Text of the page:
God’s Unfailing Faithfulness – Br. David Vryhof

Genesis 44:18-45:5

We would be hard pressed to find anyone in scripture who suffered more setbacks in life than Joseph. His brothers were jealous of him and, finding an opportunity to do away with him, sold him to slave traders who were passing through the land.  He was brought to Egypt and purchased by Potiphar, a wealthy and powerful Egyptian, who eventually recognized Joseph’s intelligence, honesty and hard work, and put him in charge of all that he had.  Potiphar’s wife tried to seduce him and, when he refused her, she accused him before her husband and he was imprisoned.  Even in prison his character and his deep insight continued to impress others.  He interpreted the dreams of Pharaoh’s servants and was promised freedom, but was then forgotten and left to languish in his prison cell.  Finally he got his opportunity, when Pharaoh himself had a troubling dream and Joseph was called to interpret it.  This he did, saving the land and its people from a deadly famine.  He rose in Pharaoh’s eyes and became a powerful ruler, second only to Pharaoh himself.

And then we read that his brothers, experiencing famine in their own land, came to Egypt seeking food.  Joseph recognizes them, but conceals his identity from them.  He sends them home with food, but arranges for his younger brother to be brought to him.  In the touching passage we read today, he finally breaks down and reveals his true identity to them.  “I am your brother Joseph, whom you sold into slavery,” he says; “And now do not be distressed, or angry with yourselves, because you sold me here; for God sent me before you to preserve life” (45:5). Read More

A Question about Fasting – Br. David Vryhof

Matthew 9:14-17

“Then the disciples of John came to him, saying, “Why do we and the Pharisees fast often, but your disciples do not fast?” (v.14)

Fasting was a commonly accepted spiritual practice among the Jews and had been for centuries.  It was recognized as an effective way to express sorrow for sin and a means, hopefully, to avoid God’s judgment.  John the Baptist and his followers and the Pharisees regularly practiced it, not only for their own sakes, but vicariously for the nation.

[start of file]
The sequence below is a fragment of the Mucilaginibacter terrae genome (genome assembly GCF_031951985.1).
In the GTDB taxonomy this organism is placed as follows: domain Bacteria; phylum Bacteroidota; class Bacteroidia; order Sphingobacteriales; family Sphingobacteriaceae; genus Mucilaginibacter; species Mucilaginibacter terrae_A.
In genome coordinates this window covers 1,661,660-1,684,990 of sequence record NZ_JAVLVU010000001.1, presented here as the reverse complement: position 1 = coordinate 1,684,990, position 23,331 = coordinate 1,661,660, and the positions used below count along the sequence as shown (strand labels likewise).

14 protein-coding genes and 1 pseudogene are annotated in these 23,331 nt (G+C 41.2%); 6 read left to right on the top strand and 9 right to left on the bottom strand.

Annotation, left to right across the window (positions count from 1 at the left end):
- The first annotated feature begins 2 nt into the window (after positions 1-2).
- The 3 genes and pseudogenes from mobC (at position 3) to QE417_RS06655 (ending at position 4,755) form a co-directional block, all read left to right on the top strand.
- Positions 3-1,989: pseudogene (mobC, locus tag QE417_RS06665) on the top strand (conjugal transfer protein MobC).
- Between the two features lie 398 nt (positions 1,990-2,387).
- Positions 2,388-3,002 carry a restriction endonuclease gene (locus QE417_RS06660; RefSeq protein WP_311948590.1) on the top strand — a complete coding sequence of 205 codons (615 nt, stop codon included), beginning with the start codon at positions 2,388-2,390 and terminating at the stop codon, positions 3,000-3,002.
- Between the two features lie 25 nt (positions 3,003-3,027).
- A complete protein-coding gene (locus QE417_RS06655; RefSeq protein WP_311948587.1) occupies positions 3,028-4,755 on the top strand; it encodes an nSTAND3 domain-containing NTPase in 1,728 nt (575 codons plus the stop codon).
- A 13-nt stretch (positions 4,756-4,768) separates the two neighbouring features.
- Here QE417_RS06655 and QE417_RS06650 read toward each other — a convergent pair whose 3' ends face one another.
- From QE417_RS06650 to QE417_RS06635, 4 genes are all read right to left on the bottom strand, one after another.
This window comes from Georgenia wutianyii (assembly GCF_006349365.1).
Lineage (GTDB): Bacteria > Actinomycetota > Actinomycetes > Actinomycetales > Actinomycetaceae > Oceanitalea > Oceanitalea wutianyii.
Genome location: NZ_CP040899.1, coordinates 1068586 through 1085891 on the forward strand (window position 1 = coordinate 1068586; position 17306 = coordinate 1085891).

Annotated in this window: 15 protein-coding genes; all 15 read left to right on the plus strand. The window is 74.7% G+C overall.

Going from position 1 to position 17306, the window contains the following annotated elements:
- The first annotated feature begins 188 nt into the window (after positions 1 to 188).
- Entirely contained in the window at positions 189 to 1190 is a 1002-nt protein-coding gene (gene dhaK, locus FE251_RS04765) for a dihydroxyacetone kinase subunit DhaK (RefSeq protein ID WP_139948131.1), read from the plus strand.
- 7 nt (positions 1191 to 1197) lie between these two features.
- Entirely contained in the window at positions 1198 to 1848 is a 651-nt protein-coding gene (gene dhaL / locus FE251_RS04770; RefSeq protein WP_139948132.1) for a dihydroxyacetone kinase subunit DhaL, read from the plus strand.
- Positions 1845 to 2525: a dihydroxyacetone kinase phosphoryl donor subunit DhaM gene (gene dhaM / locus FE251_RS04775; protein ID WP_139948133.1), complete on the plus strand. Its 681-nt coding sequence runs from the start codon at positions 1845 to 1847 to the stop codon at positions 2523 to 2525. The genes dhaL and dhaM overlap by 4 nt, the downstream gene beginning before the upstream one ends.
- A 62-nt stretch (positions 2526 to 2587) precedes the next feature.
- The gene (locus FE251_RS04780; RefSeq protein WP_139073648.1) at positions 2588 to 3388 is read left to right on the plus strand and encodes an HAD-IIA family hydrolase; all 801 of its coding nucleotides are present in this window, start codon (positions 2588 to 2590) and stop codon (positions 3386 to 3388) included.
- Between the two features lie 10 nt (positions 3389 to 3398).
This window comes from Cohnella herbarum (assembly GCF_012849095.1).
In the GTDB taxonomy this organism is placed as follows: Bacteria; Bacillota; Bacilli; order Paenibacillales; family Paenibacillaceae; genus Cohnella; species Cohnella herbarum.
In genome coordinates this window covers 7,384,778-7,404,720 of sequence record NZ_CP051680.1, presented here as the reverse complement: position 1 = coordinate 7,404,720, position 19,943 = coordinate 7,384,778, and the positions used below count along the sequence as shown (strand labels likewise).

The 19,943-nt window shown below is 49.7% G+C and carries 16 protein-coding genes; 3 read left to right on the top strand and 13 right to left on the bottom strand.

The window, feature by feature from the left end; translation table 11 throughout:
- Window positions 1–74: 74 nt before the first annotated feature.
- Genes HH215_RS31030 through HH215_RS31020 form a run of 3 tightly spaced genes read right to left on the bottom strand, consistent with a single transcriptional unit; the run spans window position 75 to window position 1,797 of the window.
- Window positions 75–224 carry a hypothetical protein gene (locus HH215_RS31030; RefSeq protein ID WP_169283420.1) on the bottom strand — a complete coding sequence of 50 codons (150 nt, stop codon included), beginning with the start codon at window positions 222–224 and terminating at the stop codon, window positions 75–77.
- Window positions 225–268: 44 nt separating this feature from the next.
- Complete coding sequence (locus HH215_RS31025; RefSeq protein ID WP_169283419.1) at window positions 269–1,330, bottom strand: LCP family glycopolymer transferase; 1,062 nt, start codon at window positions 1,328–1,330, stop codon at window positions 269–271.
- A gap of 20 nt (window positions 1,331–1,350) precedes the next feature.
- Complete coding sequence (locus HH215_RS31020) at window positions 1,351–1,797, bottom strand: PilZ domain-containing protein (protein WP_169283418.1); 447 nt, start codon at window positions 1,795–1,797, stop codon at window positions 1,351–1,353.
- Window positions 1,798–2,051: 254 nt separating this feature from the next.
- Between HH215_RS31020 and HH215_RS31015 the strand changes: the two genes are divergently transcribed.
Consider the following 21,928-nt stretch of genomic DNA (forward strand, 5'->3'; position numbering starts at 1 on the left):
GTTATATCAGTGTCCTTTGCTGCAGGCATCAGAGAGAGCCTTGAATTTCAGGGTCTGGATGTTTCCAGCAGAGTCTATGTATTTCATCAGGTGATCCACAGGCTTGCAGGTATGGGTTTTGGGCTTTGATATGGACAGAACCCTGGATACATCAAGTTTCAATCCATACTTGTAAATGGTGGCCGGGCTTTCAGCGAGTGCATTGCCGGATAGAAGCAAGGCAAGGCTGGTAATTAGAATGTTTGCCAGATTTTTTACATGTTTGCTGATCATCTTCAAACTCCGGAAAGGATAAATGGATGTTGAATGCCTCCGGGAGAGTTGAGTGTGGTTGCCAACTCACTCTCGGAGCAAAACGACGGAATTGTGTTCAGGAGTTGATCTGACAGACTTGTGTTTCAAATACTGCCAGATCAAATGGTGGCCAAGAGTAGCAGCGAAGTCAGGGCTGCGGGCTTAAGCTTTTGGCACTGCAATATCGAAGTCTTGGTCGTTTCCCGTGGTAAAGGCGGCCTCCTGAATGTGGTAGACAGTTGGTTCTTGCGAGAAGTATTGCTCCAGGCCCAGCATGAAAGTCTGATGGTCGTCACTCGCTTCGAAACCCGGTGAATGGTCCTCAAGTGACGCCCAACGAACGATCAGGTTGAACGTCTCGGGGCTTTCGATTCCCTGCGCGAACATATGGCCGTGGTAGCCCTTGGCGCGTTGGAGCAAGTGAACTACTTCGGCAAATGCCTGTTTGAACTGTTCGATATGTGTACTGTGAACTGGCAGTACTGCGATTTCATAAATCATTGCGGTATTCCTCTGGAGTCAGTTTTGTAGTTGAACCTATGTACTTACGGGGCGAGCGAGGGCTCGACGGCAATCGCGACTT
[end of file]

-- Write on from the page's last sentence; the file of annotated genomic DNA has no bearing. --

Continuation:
Jesus stands in contrast to them.  “The Son of Man came eating and drinking,” the Gospel writer tells us (Mt 11:19). Jesus and his disciples do not fast – which naturally raises the curiosity and suspicion of those who do.  Jesus’ nonparticipation in this particular spiritual practice points to its theological weakness.  Fasting, as it is often understood and practiced, emphasizes not what God is doing, but what humans must do in order to humor God into behaving favorably.  Jesus claims this is unnecessary because God is present and active now; the Good News of God’s reign is here!  “The wedding guests cannot mourn as long as the bridegroom is with them, can they?” (v.15a) The “bridegroom” is Jesus himself: through his ministry of healing and reconciliation, as well as through his association with outcasts and sinners, Jesus is proclaiming the arrival of God’s rule. God is not distant and threatening, but present and active, here and now, bringing forth new life!  And that is cause for celebration! Read More

The Dangerous Desire for Wealth – Br. David Vryhof

I Timothy 6:7-10, 17-19
Luke 12:13-21

It is a rare person who cannot be tempted by wealth.  Most of us believe that if we were wealthier our lives would be easier and more enjoyable than they are now.  We envy those who are rich enough to satisfy not only their “needs” but also most of their “wants.”  We imagine that they are free of worry and can rest in the assurance that they have what they need to face the future with confidence.

But appearances can be deceptive.  The passages we have before us today warn us that the desire for wealth can be extremely dangerous.  “Those who want to be rich fall into temptation and are trapped by many senseless and harmful desires that plunge people into ruin and destruction.  For the love of money is a root of all kinds of evil, and in their eagerness to be rich some have wandered away from the faith and pierced themselves with many pains.” 

Desiring to be rich is dangerous.  It can easily lead us into bad choices, which damage our character and our reputation, wreak havoc with our relationships, and result in ruin and destruction.  “Be on your guard against all kinds of greed,” Jesus warns us. Read More

Learning to Fly Solo, but Not Alone – Br. David Vryhof

Acts 5:12-26

This spring we’ve watched as a pair of morning doves built a nest on the outdoor crucifix located in our cloister garden.  Nestled on the shoulder of the crucified Jesus, the mother sat motionless on her eggs for days and days.  At last the chicks emerged.